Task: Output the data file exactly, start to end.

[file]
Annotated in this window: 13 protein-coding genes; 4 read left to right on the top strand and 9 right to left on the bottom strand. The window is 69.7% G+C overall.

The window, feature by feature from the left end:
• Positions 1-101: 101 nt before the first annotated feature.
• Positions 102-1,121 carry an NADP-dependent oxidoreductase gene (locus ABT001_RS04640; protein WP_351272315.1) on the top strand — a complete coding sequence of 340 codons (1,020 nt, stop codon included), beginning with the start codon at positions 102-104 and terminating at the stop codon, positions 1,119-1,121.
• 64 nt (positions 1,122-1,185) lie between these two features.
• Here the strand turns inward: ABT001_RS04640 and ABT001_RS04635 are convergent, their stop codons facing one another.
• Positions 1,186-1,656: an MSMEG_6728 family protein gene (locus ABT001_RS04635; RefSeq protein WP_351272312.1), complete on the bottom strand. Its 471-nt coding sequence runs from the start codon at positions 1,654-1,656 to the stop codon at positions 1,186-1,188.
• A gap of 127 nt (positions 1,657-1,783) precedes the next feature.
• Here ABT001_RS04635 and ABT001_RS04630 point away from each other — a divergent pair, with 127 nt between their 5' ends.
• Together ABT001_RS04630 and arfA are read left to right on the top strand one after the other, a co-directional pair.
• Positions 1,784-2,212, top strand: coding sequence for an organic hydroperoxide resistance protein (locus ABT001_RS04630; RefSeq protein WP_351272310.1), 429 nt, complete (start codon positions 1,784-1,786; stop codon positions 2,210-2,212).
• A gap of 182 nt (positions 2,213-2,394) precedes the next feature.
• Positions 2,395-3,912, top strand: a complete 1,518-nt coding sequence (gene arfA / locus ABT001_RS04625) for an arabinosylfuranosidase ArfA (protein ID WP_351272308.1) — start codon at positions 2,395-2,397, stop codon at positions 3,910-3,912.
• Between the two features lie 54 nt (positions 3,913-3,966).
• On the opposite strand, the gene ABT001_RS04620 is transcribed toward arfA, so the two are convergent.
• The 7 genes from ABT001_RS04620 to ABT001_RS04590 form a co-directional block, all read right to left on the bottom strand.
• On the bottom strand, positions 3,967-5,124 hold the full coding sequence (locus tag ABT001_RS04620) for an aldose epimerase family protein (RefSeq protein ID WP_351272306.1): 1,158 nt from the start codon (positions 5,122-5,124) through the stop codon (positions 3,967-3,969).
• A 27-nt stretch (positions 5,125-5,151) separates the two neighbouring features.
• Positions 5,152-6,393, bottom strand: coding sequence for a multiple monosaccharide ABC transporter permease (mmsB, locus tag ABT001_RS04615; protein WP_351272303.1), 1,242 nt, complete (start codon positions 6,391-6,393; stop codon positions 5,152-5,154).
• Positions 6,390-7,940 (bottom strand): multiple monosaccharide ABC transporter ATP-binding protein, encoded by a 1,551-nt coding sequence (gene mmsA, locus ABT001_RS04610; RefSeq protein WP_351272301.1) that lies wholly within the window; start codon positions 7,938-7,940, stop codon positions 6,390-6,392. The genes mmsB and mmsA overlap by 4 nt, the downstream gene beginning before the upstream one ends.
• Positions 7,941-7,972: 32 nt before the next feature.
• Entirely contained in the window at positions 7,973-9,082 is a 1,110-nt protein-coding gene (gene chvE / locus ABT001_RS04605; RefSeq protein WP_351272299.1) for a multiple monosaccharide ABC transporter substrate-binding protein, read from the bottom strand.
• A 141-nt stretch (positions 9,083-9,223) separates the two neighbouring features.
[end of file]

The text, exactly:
Annotated in this window: 13 protein-coding genes; 4 read left to right on the top strand and 9 right to left on the bottom strand. The window is 69.7% G+C overall.

The window, feature by feature from the left end:
• Positions 1-101: 101 nt before the first annotated feature.
• Positions 102-1,121 carry an NADP-dependent oxidoreductase gene (locus ABT001_RS04640; protein WP_351272315.1) on the top strand — a complete coding sequence of 340 codons (1,020 nt, stop codon included), beginning with the start codon at positions 102-104 and terminating at the stop codon, positions 1,119-1,121.
• 64 nt (positions 1,122-1,185) lie between these two features.
• Here the strand turns inward: ABT001_RS04640 and ABT001_RS04635 are convergent, their stop codons facing one another.
• Positions 1,186-1,656: an MSMEG_6728 family protein gene (locus ABT001_RS04635; RefSeq protein WP_351272312.1), complete on the bottom strand. Its 471-nt coding sequence runs from the start codon at positions 1,654-1,656 to the stop codon at positions 1,186-1,188.
• A gap of 127 nt (positions 1,657-1,783) precedes the next feature.
• Here ABT001_RS04635 and ABT001_RS04630 point away from each other — a divergent pair, with 127 nt between their 5' ends.
• Together ABT001_RS04630 and arfA are read left to right on the top strand one after the other, a co-directional pair.
• Positions 1,784-2,212, top strand: coding sequence for an organic hydroperoxide resistance protein (locus ABT001_RS04630; RefSeq protein WP_351272310.1), 429 nt, complete (start codon positions 1,784-1,786; stop codon positions 2,210-2,212).
• A gap of 182 nt (positions 2,213-2,394) precedes the next feature.
• Positions 2,395-3,912, top strand: a complete 1,518-nt coding sequence (gene arfA / locus ABT001_RS04625) for an arabinosylfuranosidase ArfA (protein ID WP_351272308.1) — start codon at positions 2,395-2,397, stop codon at positions 3,910-3,912.
• Between the two features lie 54 nt (positions 3,913-3,966).
• On the opposite strand, the gene ABT001_RS04620 is transcribed toward arfA, so the two are convergent.
• The 7 genes from ABT001_RS04620 to ABT001_RS04590 form a co-directional block, all read right to left on the bottom strand.
• On the bottom strand, positions 3,967-5,124 hold the full coding sequence (locus tag ABT001_RS04620) for an aldose epimerase family protein (RefSeq protein ID WP_351272306.1): 1,158 nt from the start codon (positions 5,122-5,124) through the stop codon (positions 3,967-3,969).
• A 27-nt stretch (positions 5,125-5,151) separates the two neighbouring features.
• Positions 5,152-6,393, bottom strand: coding sequence for a multiple monosaccharide ABC transporter permease (mmsB, locus tag ABT001_RS04615; protein WP_351272303.1), 1,242 nt, complete (start codon positions 6,391-6,393; stop codon positions 5,152-5,154).
• Positions 6,390-7,940 (bottom strand): multiple monosaccharide ABC transporter ATP-binding protein, encoded by a 1,551-nt coding sequence (gene mmsA, locus ABT001_RS04610; RefSeq protein WP_351272301.1) that lies wholly within the window; start codon positions 7,938-7,940, stop codon positions 6,390-6,392. The genes mmsB and mmsA overlap by 4 nt, the downstream gene beginning before the upstream one ends.
• Positions 7,941-7,972: 32 nt before the next feature.
• Entirely contained in the window at positions 7,973-9,082 is a 1,110-nt protein-coding gene (gene chvE / locus ABT001_RS04605; RefSeq protein WP_351272299.1) for a multiple monosaccharide ABC transporter substrate-binding protein, read from the bottom strand.
• A 141-nt stretch (positions 9,083-9,223) separates the two neighbouring features.